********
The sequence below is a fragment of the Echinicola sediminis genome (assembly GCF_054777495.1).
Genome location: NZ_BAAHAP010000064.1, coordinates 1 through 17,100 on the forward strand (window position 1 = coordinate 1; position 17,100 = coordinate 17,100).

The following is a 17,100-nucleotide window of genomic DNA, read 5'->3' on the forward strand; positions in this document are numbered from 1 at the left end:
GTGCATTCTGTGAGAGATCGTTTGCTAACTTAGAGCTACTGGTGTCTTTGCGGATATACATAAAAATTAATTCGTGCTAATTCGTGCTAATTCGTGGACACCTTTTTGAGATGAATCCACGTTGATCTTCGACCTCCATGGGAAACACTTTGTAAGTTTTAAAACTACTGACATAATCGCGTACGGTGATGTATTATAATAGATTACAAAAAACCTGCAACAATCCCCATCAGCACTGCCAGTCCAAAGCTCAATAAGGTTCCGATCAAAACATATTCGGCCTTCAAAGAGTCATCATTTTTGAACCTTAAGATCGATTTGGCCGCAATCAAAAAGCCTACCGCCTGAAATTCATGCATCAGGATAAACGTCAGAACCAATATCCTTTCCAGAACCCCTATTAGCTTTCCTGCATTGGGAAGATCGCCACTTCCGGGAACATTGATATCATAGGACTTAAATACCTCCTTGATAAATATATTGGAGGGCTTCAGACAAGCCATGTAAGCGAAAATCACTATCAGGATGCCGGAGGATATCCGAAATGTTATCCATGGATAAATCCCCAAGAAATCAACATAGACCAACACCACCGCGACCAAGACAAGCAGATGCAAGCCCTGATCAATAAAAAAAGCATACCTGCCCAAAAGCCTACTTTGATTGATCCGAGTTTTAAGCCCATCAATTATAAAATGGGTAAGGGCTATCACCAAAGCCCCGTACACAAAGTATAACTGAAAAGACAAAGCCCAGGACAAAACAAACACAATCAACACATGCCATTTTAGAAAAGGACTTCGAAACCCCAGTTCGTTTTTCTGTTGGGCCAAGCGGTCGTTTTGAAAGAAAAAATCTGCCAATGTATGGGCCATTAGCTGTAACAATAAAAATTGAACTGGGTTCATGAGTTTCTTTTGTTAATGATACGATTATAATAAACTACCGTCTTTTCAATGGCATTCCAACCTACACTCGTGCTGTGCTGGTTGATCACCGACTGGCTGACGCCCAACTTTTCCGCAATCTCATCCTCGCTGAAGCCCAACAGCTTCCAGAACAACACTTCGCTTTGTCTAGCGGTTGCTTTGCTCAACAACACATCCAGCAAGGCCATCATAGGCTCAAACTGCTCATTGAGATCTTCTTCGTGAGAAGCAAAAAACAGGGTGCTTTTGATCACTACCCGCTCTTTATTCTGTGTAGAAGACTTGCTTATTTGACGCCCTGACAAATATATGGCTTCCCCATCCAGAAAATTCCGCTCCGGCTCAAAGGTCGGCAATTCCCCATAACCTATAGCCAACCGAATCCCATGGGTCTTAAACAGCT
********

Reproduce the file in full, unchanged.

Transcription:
The sequence below is a fragment of the Echinicola sediminis genome (assembly GCF_054777495.1).
Genome location: NZ_BAAHAP010000064.1, coordinates 1 through 17,100 on the forward strand (window position 1 = coordinate 1; position 17,100 = coordinate 17,100).

The following is a 17,100-nucleotide window of genomic DNA, read 5'->3' on the forward strand; positions in this document are numbered from 1 at the left end:
GTGCATTCTGTGAGAGATCGTTTGCTAACTTAGAGCTACTGGTGTCTTTGCGGATATACATAAAAATTAATTCGTGCTAATTCGTGCTAATTCGTGGACACCTTTTTGAGATGAATCCACGTTGATCTTCGACCTCCATGGGAAACACTTTGTAAGTTTTAAAACTACTGACATAATCGCGTACGGTGATGTATTATAATAGATTACAAAAAACCTGCAACAATCCCCATCAGCACTGCCAGTCCAAAGCTCAATAAGGTTCCGATCAAAACATATTCGGCCTTCAAAGAGTCATCATTTTTGAACCTTAAGATCGATTTGGCCGCAATCAAAAAGCCTACCGCCTGAAATTCATGCATCAGGATAAACGTCAGAACCAATATCCTTTCCAGAACCCCTATTAGCTTTCCTGCATTGGGAAGATCGCCACTTCCGGGAACATTGATATCATAGGACTTAAATACCTCCTTGATAAATATATTGGAGGGCTTCAGACAAGCCATGTAAGCGAAAATCACTATCAGGATGCCGGAGGATATCCGAAATGTTATCCATGGATAAATCCCCAAGAAATCAACATAGACCAACACCACCGCGACCAAGACAAGCAGATGCAAGCCCTGATCAATAAAAAAAGCATACCTGCCCAAAAGCCTACTTTGATTGATCCGAGTTTTAAGCCCATCAATTATAAAATGGGTAAGGGCTATCACCAAAGCCCCGTACACAAAGTATAACTGAAAAGACAAAGCCCAGGACAAAACAAACACAATCAACACATGCCATTTTAGAAAAGGACTTCGAAACCCCAGTTCGTTTTTCTGTTGGGCCAAGCGGTCGTTTTGAAAGAAAAAATCTGCCAATGTATGGGCCATTAGCTGTAACAATAAAAATTGAACTGGGTTCATGAGTTTCTTTTGTTAATGATACGATTATAATAAACTACCGTCTTTTCAATGGCATTCCAACCTACACTCGTGCTGTGCTGGTTGATCACCGACTGGCTGACGCCCAACTTTTCCGCAATCTCATCCTCGCTGAAGCCCAACAGCTTCCAGAACAACACTTCGCTTTGTCTAGCGGTTGCTTTGCTCAACAACACATCCAGCAAGGCCATCATAGGCTCAAACTGCTCATTGAGATCTTCTTCGTGAGAAGCAAAAAACAGGGTGCTTTTGATCACTACCCGCTCTTTATTCTGTGTAGAAGACTTGCTTATTTGACGCCCTGACAAATATATGGCTTCCCCATCCAGAAAATTCCGCTCCGGCTCAAAGGTCGGCAATTCCCCATAACCTATAGCCAACCGAATCCCATGGGTCTTAAACAGCT